By DAVID RUMSEY
Despite the letters that have been decrying the Vortex development in Fulford, there are many islanders who are eager to see this innovative solution move forward and bring some positive energy to what has been a pit of despair and dereliction for more than a decade.
The Vortex is to be located at the site of the original Fulford Inn, which provided food and accommodations for generations of Salt Springers in the South End. The Vortex will continue in that tradition and provide a much-needed gathering place and local guest accommodations. Having a local facility avoids the environmental and safety problems of driving all the way to Ganges or running the gauntlet down into Fulford village to find food or accommodation. The Fulford Inn was a connection point for much of the South End, and it has been sorely missed since it was left abandoned to fester in red tape and disrepair.
Besides accommodating friends and guests of local Salt Springers, the Fulford Inn also hosted groups, gatherings, and friend circles that met there regularly. The local Salt Springer behind the Vortex project has stated that he wants to recreate that energy by providing a location that brings people together, provide local accommodations and also improve the environmental footprint that was left behind by the old inn. The proposed sanitation solution, including microfiltering, exceeds that of the vast majority of dwellings on Salt Spring Island. Will the Vortex be the Fulford Inn? Can it withstand every potential ecological disaster? No, but the Vortex is a local, innovative, on-island solution if ever there was one.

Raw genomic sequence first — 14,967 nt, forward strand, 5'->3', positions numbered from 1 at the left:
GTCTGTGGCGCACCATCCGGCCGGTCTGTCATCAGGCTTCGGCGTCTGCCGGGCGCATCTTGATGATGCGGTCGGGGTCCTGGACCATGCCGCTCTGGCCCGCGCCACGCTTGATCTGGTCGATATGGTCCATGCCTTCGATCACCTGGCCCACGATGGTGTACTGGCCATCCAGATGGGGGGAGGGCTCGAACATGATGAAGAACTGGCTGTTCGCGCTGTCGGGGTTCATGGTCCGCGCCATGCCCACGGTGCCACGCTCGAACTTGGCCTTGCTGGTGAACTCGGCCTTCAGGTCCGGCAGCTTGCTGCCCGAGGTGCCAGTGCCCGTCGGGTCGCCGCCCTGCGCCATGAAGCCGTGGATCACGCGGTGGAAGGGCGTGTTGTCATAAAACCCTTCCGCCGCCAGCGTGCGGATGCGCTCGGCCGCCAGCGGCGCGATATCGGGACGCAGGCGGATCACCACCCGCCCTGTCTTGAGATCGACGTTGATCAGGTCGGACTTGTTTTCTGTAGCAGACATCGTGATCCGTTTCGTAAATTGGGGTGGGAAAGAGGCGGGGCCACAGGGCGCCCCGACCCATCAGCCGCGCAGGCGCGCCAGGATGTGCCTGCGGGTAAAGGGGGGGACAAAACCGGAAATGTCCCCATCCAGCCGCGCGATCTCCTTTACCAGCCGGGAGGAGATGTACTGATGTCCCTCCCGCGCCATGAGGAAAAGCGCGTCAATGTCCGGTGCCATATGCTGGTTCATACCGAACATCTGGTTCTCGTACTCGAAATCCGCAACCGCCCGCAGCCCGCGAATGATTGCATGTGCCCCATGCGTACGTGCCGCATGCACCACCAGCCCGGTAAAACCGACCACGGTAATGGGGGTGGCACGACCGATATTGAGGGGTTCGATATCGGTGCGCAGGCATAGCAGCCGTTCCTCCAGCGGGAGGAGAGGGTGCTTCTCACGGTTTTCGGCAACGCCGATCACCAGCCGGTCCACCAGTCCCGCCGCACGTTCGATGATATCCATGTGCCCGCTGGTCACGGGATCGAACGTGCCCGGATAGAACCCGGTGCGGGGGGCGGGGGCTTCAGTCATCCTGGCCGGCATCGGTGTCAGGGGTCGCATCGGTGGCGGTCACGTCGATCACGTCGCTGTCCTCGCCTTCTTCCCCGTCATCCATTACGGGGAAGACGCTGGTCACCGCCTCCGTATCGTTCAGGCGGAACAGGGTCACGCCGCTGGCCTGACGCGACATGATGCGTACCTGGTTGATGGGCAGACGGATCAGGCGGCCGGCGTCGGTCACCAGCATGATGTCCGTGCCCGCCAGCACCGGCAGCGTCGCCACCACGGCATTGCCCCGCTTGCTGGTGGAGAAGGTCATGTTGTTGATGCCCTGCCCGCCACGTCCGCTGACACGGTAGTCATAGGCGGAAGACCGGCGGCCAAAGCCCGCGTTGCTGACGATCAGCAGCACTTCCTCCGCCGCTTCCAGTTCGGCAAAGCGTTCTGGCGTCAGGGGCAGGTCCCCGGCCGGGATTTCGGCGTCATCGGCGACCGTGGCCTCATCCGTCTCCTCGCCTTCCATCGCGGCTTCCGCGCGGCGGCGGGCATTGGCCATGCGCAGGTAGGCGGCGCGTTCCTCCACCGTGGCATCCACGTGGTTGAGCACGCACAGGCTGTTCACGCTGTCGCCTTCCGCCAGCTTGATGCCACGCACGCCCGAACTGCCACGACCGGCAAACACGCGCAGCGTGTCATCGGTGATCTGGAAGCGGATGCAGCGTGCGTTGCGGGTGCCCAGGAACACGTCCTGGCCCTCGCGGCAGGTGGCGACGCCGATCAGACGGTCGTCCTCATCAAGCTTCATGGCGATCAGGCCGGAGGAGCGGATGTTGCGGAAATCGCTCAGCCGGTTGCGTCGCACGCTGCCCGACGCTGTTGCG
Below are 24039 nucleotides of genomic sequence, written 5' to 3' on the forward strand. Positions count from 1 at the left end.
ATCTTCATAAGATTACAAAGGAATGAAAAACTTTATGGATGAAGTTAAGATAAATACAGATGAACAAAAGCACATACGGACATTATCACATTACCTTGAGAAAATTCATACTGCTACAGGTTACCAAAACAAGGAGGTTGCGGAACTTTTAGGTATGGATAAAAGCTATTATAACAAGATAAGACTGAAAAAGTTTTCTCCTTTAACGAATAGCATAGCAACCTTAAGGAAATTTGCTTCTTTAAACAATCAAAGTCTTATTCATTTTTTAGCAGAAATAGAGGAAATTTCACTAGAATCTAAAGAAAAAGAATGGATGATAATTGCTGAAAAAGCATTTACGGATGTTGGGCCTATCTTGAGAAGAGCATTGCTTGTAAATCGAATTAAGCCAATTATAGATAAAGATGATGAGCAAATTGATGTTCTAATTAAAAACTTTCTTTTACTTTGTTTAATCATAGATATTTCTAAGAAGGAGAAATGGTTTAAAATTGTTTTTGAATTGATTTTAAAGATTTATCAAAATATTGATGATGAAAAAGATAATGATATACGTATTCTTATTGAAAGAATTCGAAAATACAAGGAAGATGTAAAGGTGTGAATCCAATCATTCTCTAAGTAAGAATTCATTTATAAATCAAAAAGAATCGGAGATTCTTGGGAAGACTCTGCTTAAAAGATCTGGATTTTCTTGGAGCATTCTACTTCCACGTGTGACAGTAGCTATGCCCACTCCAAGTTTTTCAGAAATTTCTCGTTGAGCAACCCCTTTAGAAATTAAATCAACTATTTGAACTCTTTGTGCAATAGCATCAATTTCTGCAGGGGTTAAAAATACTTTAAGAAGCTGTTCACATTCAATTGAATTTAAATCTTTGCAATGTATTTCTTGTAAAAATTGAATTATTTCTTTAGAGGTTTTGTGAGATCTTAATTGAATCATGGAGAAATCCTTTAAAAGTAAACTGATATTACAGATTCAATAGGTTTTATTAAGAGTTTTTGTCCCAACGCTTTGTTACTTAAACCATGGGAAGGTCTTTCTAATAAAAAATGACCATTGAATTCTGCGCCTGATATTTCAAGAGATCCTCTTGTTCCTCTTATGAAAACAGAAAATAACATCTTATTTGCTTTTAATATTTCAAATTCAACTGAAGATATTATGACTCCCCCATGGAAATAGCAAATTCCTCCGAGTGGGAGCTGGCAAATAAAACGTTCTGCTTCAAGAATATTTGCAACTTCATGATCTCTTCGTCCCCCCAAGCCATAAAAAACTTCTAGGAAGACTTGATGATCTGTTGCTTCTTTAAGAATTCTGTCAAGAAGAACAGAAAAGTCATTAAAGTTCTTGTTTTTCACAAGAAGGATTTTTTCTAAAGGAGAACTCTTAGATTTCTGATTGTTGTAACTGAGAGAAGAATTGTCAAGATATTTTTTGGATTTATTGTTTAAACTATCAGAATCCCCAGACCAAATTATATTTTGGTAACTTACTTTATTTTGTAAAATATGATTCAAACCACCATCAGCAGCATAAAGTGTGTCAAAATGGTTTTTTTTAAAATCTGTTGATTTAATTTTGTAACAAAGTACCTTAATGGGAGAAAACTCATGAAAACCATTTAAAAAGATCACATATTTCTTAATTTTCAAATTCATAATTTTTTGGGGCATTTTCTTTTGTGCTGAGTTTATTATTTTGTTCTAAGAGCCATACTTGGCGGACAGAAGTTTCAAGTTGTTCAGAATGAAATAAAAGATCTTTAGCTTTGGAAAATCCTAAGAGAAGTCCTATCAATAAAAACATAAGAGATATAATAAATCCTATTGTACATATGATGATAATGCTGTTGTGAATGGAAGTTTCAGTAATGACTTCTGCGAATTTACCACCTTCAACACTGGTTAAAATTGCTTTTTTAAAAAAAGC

A few of the opponents of the Vortex project would like to see the area turned into a park. However, they fail to understand that the property is zoned commercial, and it has already been purchased! Creating a park will require the owner being willing to sell the property, and park advocates to change the zoning and raise sufficient funds to purchase it before someone else — from off island and with a worse plan and under a different Trust committee — buys it first.
In the interest of fairness and due process, the local Salt Springer who took the time and risk to purchase the site deserves the chance to implement his vision for it. Voting down the proposed Vortex at this late stage is unfair to the local developer who is acting in good faith. It also stifles other innovative ideas on the island and results in further community cynicism and social stagnation.
Lastly, voting down the proposal will not magically improve the situation for many years, if at all. It will simply prolong the continued blight of an unused, toxic eyesore that greets visitors and residents alike to the island.
Let’s not let our vision of perfection get in the way of a positive, concrete plan out of the current weeds.
The writer is a South End resident.